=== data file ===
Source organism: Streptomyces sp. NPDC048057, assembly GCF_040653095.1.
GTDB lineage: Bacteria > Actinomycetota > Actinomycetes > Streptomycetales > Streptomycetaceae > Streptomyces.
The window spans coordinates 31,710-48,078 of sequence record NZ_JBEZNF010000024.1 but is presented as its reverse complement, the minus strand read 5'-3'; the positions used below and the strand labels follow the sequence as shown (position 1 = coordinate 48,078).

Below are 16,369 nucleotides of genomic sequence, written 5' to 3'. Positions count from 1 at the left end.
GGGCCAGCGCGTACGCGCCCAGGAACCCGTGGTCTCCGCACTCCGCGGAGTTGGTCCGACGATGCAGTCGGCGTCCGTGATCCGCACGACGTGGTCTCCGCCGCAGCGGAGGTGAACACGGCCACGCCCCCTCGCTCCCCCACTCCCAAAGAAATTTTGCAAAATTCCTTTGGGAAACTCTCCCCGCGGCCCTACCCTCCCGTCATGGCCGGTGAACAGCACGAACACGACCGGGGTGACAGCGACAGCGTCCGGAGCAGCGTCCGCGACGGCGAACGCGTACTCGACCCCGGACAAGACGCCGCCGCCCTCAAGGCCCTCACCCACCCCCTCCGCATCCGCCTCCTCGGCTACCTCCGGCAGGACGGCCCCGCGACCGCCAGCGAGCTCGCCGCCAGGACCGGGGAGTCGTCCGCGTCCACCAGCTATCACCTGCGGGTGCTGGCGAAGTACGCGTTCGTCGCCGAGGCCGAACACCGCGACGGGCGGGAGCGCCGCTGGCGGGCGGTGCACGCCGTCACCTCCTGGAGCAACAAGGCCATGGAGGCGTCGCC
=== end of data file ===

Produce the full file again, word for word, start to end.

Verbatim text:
Source organism: Streptomyces sp. NPDC048057, assembly GCF_040653095.1.
GTDB lineage: Bacteria > Actinomycetota > Actinomycetes > Streptomycetales > Streptomycetaceae > Streptomyces.
The window spans coordinates 31,710-48,078 of sequence record NZ_JBEZNF010000024.1 but is presented as its reverse complement, the minus strand read 5'-3'; the positions used below and the strand labels follow the sequence as shown (position 1 = coordinate 48,078).

Below are 16,369 nucleotides of genomic sequence, written 5' to 3'. Positions count from 1 at the left end.
GGGCCAGCGCGTACGCGCCCAGGAACCCGTGGTCTCCGCACTCCGCGGAGTTGGTCCGACGATGCAGTCGGCGTCCGTGATCCGCACGACGTGGTCTCCGCCGCAGCGGAGGTGAACACGGCCACGCCCCCTCGCTCCCCCACTCCCAAAGAAATTTTGCAAAATTCCTTTGGGAAACTCTCCCCGCGGCCCTACCCTCCCGTCATGGCCGGTGAACAGCACGAACACGACCGGGGTGACAGCGACAGCGTCCGGAGCAGCGTCCGCGACGGCGAACGCGTACTCGACCCCGGACAAGACGCCGCCGCCCTCAAGGCCCTCACCCACCCCCTCCGCATCCGCCTCCTCGGCTACCTCCGGCAGGACGGCCCCGCGACCGCCAGCGAGCTCGCCGCCAGGACCGGGGAGTCGTCCGCGTCCACCAGCTATCACCTGCGGGTGCTGGCGAAGTACGCGTTCGTCGCCGAGGCCGAACACCGCGACGGGCGGGAGCGCCGCTGGCGGGCGGTGCACGCCGTCACCTCCTGGAGCAACAAGGCCATGGAGGCGTCGCC